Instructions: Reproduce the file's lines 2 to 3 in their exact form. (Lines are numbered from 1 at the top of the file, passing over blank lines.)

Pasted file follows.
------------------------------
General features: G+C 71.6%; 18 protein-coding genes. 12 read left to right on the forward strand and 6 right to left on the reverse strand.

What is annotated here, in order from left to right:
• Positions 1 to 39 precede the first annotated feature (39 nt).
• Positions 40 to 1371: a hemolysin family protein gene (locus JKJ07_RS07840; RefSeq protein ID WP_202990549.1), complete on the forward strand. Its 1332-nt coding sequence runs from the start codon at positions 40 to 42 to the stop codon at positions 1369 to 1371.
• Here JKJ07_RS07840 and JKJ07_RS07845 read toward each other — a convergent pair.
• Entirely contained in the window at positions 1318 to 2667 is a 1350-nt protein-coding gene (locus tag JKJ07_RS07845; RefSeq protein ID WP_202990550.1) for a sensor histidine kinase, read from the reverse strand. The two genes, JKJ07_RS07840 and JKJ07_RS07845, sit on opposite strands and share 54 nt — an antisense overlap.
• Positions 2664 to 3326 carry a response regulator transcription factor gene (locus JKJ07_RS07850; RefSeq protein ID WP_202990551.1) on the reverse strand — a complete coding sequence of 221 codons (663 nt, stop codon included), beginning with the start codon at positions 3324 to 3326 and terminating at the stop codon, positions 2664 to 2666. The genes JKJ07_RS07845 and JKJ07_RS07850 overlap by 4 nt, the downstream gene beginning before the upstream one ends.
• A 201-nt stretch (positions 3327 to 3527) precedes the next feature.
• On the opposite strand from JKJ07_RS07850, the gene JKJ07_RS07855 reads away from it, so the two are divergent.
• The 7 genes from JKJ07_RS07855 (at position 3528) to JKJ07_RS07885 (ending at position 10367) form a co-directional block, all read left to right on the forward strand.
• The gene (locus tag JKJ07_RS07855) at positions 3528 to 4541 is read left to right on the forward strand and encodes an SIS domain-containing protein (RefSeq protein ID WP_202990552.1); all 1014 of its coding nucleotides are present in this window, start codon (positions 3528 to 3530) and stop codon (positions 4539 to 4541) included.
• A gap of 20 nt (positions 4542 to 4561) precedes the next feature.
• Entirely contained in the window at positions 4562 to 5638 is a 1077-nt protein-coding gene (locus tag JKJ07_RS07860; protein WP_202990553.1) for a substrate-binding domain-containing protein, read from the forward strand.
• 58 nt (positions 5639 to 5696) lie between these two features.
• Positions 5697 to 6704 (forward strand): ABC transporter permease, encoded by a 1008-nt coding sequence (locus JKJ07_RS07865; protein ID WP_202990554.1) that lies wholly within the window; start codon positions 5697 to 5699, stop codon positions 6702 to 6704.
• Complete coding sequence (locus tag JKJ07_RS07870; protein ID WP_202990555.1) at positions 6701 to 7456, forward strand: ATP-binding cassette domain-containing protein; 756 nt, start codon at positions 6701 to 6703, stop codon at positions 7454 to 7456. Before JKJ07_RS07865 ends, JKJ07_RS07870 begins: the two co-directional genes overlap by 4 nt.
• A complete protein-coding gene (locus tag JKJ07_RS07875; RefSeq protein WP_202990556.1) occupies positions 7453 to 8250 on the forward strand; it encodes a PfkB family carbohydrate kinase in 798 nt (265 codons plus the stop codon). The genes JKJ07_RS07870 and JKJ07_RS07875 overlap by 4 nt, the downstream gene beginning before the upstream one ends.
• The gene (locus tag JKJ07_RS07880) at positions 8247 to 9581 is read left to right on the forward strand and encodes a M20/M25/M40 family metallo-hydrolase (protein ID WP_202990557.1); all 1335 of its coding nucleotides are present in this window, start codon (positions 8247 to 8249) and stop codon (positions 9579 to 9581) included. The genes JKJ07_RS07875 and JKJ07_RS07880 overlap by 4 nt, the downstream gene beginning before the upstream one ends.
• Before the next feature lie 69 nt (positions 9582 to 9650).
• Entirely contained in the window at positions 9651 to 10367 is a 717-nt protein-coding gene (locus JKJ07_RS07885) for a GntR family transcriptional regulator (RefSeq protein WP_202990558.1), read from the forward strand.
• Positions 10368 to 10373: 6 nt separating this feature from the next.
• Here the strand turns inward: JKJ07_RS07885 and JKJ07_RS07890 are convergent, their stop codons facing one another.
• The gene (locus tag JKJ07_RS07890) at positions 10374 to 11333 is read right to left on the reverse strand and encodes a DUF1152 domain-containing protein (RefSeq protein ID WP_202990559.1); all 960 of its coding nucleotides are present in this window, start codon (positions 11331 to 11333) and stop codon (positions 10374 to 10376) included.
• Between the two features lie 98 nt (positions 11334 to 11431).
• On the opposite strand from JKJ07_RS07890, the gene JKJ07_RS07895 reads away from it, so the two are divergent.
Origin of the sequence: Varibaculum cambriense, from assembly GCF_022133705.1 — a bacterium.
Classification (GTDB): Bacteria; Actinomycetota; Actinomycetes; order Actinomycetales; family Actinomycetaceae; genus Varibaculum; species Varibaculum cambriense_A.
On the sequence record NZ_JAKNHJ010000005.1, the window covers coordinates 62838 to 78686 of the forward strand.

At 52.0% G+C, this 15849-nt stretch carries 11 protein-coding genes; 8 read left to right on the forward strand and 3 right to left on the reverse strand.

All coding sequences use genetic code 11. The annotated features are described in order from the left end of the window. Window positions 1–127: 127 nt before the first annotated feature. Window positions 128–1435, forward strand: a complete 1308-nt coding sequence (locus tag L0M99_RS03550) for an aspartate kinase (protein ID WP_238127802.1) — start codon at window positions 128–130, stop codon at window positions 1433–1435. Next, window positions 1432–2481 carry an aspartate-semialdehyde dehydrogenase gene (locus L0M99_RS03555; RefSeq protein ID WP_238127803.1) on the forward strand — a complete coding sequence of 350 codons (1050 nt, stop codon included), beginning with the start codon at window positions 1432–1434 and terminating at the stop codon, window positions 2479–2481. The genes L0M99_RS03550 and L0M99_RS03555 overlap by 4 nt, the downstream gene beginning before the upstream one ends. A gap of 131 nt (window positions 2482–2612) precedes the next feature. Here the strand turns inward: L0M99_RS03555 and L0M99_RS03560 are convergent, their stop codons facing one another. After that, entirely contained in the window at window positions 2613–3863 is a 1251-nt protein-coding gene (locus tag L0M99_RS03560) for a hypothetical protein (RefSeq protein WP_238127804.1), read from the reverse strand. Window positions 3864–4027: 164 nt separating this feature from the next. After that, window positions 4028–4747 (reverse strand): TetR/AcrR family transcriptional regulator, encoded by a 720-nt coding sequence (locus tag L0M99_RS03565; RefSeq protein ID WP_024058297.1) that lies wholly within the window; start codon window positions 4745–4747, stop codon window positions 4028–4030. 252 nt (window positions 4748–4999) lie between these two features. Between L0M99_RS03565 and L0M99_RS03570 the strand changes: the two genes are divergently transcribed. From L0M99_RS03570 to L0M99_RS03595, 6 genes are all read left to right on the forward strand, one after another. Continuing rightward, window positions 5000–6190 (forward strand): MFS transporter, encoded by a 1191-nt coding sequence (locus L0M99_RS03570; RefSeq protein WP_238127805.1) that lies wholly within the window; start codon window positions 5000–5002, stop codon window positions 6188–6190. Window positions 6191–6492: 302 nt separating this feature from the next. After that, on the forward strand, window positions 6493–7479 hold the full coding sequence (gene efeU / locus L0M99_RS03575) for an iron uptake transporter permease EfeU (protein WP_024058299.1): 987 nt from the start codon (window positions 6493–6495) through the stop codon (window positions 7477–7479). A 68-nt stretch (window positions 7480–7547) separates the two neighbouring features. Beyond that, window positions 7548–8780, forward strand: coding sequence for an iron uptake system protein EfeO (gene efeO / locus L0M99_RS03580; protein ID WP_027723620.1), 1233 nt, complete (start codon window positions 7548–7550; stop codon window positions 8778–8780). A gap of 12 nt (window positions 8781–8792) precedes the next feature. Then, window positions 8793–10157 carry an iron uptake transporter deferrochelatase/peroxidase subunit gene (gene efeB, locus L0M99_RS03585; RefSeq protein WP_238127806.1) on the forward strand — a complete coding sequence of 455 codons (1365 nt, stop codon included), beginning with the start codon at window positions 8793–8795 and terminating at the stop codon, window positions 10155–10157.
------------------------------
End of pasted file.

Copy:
What is annotated here, in order from left to right:
• Positions 1 to 39 precede the first annotated feature (39 nt).